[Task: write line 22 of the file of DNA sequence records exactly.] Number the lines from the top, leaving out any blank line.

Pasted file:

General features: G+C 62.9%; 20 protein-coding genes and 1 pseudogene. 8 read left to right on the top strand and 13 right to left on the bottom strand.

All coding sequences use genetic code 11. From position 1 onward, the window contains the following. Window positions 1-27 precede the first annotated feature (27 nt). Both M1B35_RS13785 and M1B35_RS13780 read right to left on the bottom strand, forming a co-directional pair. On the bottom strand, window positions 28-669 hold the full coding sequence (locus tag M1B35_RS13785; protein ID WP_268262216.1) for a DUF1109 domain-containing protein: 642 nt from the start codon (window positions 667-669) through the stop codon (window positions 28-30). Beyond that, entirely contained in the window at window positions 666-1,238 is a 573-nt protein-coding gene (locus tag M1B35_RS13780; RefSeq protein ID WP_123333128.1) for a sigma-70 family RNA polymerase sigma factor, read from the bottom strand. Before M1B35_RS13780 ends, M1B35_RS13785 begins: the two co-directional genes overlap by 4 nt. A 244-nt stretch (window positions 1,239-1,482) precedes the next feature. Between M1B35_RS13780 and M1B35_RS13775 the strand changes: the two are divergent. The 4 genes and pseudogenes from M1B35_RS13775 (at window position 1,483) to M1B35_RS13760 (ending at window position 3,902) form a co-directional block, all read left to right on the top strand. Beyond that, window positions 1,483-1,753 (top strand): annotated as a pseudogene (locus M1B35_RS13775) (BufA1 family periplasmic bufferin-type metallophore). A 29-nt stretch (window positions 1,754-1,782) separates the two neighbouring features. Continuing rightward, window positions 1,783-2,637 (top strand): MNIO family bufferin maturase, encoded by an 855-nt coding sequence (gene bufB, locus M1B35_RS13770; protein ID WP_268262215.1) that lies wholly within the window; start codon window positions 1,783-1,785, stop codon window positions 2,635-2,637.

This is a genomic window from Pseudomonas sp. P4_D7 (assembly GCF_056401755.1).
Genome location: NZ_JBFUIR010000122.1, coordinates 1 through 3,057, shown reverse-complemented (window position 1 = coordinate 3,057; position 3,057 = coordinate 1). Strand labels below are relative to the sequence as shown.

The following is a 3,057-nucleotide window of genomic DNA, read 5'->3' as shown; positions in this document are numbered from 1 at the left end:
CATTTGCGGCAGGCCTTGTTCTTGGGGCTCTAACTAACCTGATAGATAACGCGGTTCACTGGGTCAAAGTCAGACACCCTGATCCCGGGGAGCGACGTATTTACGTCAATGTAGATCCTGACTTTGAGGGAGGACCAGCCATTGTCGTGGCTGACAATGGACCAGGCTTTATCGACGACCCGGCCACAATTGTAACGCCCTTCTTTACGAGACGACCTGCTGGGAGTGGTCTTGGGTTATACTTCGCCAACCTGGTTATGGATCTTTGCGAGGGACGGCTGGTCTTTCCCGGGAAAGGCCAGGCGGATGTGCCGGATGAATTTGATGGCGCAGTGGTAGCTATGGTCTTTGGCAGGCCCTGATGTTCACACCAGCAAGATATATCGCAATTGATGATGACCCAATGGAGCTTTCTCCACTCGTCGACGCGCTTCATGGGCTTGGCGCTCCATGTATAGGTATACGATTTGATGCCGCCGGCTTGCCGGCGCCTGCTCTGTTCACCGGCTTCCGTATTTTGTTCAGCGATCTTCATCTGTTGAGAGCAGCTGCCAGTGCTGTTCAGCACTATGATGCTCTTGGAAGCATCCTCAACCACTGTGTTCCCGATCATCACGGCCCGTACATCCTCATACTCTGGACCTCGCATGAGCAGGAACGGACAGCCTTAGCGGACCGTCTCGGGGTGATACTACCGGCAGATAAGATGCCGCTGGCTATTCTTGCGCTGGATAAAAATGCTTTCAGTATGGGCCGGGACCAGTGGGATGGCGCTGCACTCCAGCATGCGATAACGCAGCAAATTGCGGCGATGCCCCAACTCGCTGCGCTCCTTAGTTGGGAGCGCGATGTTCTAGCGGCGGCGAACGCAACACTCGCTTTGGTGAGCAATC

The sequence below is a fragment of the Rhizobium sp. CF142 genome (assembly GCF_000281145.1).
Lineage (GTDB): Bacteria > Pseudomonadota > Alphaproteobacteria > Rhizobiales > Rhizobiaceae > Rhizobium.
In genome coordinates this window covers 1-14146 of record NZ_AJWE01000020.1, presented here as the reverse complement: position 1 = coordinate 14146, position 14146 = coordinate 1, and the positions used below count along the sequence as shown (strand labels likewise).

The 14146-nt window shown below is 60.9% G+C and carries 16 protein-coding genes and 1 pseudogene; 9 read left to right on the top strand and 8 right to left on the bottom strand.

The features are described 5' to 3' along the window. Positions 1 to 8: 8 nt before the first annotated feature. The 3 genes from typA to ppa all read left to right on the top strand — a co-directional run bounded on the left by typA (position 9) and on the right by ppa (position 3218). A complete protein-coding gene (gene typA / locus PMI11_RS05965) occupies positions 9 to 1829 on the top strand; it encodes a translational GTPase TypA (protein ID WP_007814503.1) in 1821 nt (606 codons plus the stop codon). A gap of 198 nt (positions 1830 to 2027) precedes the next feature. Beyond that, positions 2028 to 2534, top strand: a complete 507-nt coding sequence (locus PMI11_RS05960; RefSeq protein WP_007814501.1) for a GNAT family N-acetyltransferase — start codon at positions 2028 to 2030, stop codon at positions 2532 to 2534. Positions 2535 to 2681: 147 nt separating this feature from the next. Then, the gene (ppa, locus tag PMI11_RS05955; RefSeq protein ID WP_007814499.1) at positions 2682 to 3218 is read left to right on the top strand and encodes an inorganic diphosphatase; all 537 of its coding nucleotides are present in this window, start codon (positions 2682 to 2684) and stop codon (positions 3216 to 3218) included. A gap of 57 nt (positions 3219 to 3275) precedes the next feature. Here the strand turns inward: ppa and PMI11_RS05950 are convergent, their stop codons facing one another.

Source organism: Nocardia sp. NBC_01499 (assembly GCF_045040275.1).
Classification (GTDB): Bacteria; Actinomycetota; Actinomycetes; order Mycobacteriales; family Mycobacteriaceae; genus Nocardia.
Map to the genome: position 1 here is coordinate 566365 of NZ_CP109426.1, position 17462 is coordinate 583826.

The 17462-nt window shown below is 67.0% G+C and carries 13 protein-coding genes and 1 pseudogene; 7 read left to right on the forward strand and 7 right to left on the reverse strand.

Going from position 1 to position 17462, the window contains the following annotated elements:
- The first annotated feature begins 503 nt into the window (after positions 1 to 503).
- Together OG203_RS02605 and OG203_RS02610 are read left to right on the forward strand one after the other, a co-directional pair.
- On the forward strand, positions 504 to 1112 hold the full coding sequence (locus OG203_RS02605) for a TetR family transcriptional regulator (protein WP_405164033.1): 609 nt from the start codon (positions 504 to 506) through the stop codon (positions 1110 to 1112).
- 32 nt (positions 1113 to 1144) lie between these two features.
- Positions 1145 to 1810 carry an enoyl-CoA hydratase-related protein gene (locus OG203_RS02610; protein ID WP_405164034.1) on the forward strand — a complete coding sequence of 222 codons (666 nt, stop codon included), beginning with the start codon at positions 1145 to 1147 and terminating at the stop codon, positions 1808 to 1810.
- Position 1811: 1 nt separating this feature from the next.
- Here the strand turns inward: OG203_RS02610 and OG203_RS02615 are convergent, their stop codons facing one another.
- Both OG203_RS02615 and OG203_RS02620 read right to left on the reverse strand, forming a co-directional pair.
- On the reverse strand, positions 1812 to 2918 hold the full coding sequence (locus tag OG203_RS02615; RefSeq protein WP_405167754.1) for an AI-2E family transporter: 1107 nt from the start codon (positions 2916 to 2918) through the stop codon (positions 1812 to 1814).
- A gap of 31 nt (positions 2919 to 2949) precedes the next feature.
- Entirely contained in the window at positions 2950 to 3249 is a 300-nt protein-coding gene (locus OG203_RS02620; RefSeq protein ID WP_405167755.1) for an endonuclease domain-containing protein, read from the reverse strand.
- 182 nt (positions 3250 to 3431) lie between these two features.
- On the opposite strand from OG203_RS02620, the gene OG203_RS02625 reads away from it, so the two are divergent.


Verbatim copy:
- Position 1811: 1 nt separating this feature from the next.